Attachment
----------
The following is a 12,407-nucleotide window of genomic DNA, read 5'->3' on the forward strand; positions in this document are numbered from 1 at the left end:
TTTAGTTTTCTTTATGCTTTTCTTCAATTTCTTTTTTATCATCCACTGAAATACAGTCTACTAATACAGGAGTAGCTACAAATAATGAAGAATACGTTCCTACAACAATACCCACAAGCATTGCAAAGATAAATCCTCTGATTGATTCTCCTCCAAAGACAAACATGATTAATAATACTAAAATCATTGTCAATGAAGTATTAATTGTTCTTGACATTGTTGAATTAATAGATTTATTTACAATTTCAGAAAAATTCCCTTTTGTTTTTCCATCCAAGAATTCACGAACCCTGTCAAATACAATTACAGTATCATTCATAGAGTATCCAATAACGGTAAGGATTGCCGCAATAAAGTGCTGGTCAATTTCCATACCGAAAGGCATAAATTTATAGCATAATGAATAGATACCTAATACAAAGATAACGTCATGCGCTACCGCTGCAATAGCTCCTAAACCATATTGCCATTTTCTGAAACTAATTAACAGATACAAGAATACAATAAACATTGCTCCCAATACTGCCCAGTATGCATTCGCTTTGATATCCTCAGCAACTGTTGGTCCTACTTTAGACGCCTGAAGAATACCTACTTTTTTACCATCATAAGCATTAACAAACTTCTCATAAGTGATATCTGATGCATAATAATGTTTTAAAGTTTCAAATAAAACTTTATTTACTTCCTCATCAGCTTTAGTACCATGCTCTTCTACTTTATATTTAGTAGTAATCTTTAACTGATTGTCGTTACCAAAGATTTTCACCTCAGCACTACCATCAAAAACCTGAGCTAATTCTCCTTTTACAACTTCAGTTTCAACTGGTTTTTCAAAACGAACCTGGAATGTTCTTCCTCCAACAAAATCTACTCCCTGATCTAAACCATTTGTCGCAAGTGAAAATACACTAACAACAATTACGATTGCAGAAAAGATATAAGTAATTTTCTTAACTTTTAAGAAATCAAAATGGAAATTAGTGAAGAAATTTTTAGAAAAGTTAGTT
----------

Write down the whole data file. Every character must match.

The following is a 12,407-nucleotide window of genomic DNA, read 5'->3' on the forward strand; positions in this document are numbered from 1 at the left end:
TTTAGTTTTCTTTATGCTTTTCTTCAATTTCTTTTTTATCATCCACTGAAATACAGTCTACTAATACAGGAGTAGCTACAAATAATGAAGAATACGTTCCTACAACAATACCCACAAGCATTGCAAAGATAAATCCTCTGATTGATTCTCCTCCAAAGACAAACATGATTAATAATACTAAAATCATTGTCAATGAAGTATTAATTGTTCTTGACATTGTTGAATTAATAGATTTATTTACAATTTCAGAAAAATTCCCTTTTGTTTTTCCATCCAAGAATTCACGAACCCTGTCAAATACAATTACAGTATCATTCATAGAGTATCCAATAACGGTAAGGATTGCCGCAATAAAGTGCTGGTCAATTTCCATACCGAAAGGCATAAATTTATAGCATAATGAATAGATACCTAATACAAAGATAACGTCATGCGCTACCGCTGCAATAGCTCCTAAACCATATTGCCATTTTCTGAAACTAATTAACAGATACAAGAATACAATAAACATTGCTCCCAATACTGCCCAGTATGCATTCGCTTTGATATCCTCAGCAACTGTTGGTCCTACTTTAGACGCCTGAAGAATACCTACTTTTTTACCATCATAAGCATTAACAAACTTCTCATAAGTGATATCTGATGCATAATAATGTTTTAAAGTTTCAAATAAAACTTTATTTACTTCCTCATCAGCTTTAGTACCATGCTCTTCTACTTTATATTTAGTAGTAATCTTTAACTGATTGTCGTTACCAAAGATTTTCACCTCAGCACTACCATCAAAAACCTGAGCTAATTCTCCTTTTACAACTTCAGTTTCAACTGGTTTTTCAAAACGAACCTGGAATGTTCTTCCTCCAACAAAATCTACTCCCTGATCTAAACCATTTGTCGCAAGTGAAAATACACTAACAACAATTACGATTGCAGAAAAGATATAAGTAATTTTCTTAACTTTTAAGAAATCAAAATGGAAATTAGTGAAGAAATTTTTAGAAAAGTTAGTT